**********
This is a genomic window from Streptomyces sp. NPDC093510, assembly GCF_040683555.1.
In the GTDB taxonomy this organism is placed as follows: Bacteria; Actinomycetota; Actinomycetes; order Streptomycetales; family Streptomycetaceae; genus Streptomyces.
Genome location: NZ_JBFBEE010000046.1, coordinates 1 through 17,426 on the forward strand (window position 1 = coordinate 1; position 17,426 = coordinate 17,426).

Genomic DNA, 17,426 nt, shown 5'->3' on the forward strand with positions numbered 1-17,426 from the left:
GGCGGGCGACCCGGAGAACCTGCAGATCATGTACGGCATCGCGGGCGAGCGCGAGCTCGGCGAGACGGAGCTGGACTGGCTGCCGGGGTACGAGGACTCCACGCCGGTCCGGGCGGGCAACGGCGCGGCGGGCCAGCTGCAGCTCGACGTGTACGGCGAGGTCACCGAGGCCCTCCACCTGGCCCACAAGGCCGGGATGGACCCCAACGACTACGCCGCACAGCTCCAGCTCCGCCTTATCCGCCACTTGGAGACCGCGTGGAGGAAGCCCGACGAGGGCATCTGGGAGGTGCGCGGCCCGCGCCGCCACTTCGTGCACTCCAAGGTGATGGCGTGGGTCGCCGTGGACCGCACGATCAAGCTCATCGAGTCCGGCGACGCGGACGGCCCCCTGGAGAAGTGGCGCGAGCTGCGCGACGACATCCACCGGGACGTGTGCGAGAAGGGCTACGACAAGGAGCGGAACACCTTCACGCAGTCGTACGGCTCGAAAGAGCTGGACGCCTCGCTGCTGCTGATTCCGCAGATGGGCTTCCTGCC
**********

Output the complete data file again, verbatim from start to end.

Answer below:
This is a genomic window from Streptomyces sp. NPDC093510, assembly GCF_040683555.1.
In the GTDB taxonomy this organism is placed as follows: Bacteria; Actinomycetota; Actinomycetes; order Streptomycetales; family Streptomycetaceae; genus Streptomyces.
Genome location: NZ_JBFBEE010000046.1, coordinates 1 through 17,426 on the forward strand (window position 1 = coordinate 1; position 17,426 = coordinate 17,426).

Genomic DNA, 17,426 nt, shown 5'->3' on the forward strand with positions numbered 1-17,426 from the left:
GGCGGGCGACCCGGAGAACCTGCAGATCATGTACGGCATCGCGGGCGAGCGCGAGCTCGGCGAGACGGAGCTGGACTGGCTGCCGGGGTACGAGGACTCCACGCCGGTCCGGGCGGGCAACGGCGCGGCGGGCCAGCTGCAGCTCGACGTGTACGGCGAGGTCACCGAGGCCCTCCACCTGGCCCACAAGGCCGGGATGGACCCCAACGACTACGCCGCACAGCTCCAGCTCCGCCTTATCCGCCACTTGGAGACCGCGTGGAGGAAGCCCGACGAGGGCATCTGGGAGGTGCGCGGCCCGCGCCGCCACTTCGTGCACTCCAAGGTGATGGCGTGGGTCGCCGTGGACCGCACGATCAAGCTCATCGAGTCCGGCGACGCGGACGGCCCCCTGGAGAAGTGGCGCGAGCTGCGCGACGACATCCACCGGGACGTGTGCGAGAAGGGCTACGACAAGGAGCGGAACACCTTCACGCAGTCGTACGGCTCGAAAGAGCTGGACGCCTCGCTGCTGCTGATTCCGCAGATGGGCTTCCTGCC